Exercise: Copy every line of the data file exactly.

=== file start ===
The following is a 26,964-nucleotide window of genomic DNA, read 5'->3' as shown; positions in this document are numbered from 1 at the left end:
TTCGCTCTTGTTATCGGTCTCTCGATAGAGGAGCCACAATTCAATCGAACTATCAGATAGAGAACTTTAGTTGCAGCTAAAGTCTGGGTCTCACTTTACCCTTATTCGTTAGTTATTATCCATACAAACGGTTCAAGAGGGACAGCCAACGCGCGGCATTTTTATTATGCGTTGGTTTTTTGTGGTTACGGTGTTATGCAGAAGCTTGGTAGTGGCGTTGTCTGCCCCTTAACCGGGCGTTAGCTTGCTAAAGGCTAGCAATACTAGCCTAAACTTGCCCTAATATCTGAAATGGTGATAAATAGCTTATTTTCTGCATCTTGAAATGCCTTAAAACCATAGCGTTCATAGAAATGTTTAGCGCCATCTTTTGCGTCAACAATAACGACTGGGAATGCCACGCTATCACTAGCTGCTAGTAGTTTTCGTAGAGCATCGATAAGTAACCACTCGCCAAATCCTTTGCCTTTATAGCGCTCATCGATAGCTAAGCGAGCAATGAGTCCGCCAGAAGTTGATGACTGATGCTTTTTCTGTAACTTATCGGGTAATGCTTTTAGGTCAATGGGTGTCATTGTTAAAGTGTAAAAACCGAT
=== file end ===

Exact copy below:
The following is a 26,964-nucleotide window of genomic DNA, read 5'->3' as shown; positions in this document are numbered from 1 at the left end:
TTCGCTCTTGTTATCGGTCTCTCGATAGAGGAGCCACAATTCAATCGAACTATCAGATAGAGAACTTTAGTTGCAGCTAAAGTCTGGGTCTCACTTTACCCTTATTCGTTAGTTATTATCCATACAAACGGTTCAAGAGGGACAGCCAACGCGCGGCATTTTTATTATGCGTTGGTTTTTTGTGGTTACGGTGTTATGCAGAAGCTTGGTAGTGGCGTTGTCTGCCCCTTAACCGGGCGTTAGCTTGCTAAAGGCTAGCAATACTAGCCTAAACTTGCCCTAATATCTGAAATGGTGATAAATAGCTTATTTTCTGCATCTTGAAATGCCTTAAAACCATAGCGTTCATAGAAATGTTTAGCGCCATCTTTTGCGTCAACAATAACGACTGGGAATGCCACGCTATCACTAGCTGCTAGTAGTTTTCGTAGAGCATCGATAAGTAACCACTCGCCAAATCCTTTGCCTTTATAGCGCTCATCGATAGCTAAGCGAGCAATGAGTCCGCCAGAAGTTGATGACTGATGCTTTTTCTGTAACTTATCGGGTAATGCTTTTAGGTCAATGGGTGTCATTGTTAAAGTGTAAAAACCGAT